We're sorry, but the page you were seeking does not exist. It may have been moved or expired. Perhaps our search engine can help.
This editorial appeared in today's Los Angeles Times:
As Osama bin Laden's call for all Islam to rise up in holy war against the United States echoes chillingly worldwide, it is heartening to hear increasing numbers of American Muslims denounce fundamentalist hatemongering. These moderates deserve strong encouragement as they seek to define their faith's proper place in America and to shape Islam for the world.
American Muslims have long been on the defensive about terrorism conducted in the name of their faith. Critics have accused them of resounding silence on the subject, a charge amplified because Muslims in a handful of American mosques voiced support of extremism. Now moderates are stepping forward to demand that their fellow Muslims in this country assertively and unequivocally denounce terror and acclaim democracy and liberty.
"A Memo to American Muslims," circulated by a professor at Adrian College in Michigan, is one such call to action. "Muslims love to live in the United States but also love to hate it," Muqtedar Kahn wrote. "It is time that we acknowledge that the freedoms we enjoy in the United States are more desirable to us than superficial solidarity with the Muslim world. If you disagree then prove it by packing your bags and going to whichever Muslim country you identify with."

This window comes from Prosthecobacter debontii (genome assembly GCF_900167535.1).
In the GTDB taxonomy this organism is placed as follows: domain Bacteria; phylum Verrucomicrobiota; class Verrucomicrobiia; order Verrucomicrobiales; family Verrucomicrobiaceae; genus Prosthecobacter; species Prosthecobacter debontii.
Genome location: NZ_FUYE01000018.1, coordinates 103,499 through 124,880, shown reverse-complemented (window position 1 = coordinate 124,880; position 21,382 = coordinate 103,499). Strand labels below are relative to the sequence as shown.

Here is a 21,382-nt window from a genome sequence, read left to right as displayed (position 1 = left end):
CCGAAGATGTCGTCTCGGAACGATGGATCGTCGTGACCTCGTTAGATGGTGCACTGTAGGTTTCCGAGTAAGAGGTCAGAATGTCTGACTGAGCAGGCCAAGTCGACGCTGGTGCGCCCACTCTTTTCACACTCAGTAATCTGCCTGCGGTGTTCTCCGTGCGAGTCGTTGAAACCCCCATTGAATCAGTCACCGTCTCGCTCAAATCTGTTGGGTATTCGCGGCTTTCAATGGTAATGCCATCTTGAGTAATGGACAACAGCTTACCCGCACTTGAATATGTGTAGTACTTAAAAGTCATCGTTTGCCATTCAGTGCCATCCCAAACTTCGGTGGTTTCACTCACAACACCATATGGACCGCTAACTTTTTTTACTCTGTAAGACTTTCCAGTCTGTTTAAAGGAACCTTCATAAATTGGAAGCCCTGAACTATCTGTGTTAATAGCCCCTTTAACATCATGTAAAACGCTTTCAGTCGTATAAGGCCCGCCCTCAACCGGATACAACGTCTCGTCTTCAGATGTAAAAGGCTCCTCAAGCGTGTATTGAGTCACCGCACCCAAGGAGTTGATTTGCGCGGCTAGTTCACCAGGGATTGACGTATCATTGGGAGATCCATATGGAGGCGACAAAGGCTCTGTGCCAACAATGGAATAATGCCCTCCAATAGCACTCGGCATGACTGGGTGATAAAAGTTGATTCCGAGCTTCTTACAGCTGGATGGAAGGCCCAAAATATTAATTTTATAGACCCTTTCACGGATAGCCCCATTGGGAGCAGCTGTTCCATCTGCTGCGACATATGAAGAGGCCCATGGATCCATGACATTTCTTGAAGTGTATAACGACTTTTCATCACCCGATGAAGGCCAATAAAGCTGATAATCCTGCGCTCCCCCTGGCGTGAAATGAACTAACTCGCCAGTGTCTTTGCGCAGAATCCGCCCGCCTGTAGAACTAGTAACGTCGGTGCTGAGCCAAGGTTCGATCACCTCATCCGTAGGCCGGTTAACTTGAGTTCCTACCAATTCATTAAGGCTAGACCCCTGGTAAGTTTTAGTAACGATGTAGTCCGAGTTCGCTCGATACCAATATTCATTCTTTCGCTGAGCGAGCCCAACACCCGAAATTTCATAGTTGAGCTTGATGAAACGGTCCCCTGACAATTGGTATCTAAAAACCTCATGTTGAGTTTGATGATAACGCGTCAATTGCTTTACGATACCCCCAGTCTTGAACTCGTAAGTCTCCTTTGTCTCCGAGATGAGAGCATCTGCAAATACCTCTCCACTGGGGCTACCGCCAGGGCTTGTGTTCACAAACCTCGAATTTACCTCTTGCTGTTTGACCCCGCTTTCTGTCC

Others, such as Ali Asani, a professor of Islamic studies at Harvard, have called on Muslims to be more aggressive in condemning terrorism carried out in the name of their religion. He has praised America as a setting that supports diversity of opinion within the faith, asserting that the different points of view encouraged by American pluralism are essential to the true spirit of the Koran.
These are emphatic pronouncements for an American community that, because of its very diversity, has not spoken with a unified voice. Muslims come to this country from all over the world. They have no clergy or hierarchy of religious leaders in the United States comparable with the American Catholic bishops to speak for them on policy. Their secular leadership, through groups such as the Washington-based Council on American-Islamic Relations, has focused largely on civil rights and has been embroiled in debate over the Mideast.
The time is ripe for fresh speakers to help refine the American Islamic perspective. The United States has provided a place for Muslims to thrive, and their ideas are spreading into the world, undermining what Asani calls the "exclusivist" and repressive version of Islam that has taken root elsewhere.
The strikes against terrorist bases in Afghanistan force difficult choices on American Muslims. Many are finding balance by openly supporting the counteroffensive against the hijackers of their faith while reserving the right to voice their deep concerns about the Mideast conflict - although some have decided to subordinate those concerns to national unity for the moment.
For these moderates, who regard this nation as the promised land for the realization of their religion's true mandate, now is the time to make a lasting imprint - not just on America but on the world of Islam. We hope to hear more Muslims worldwide pick up their denunciation of terrorism and drown out Bin Laden's foul message.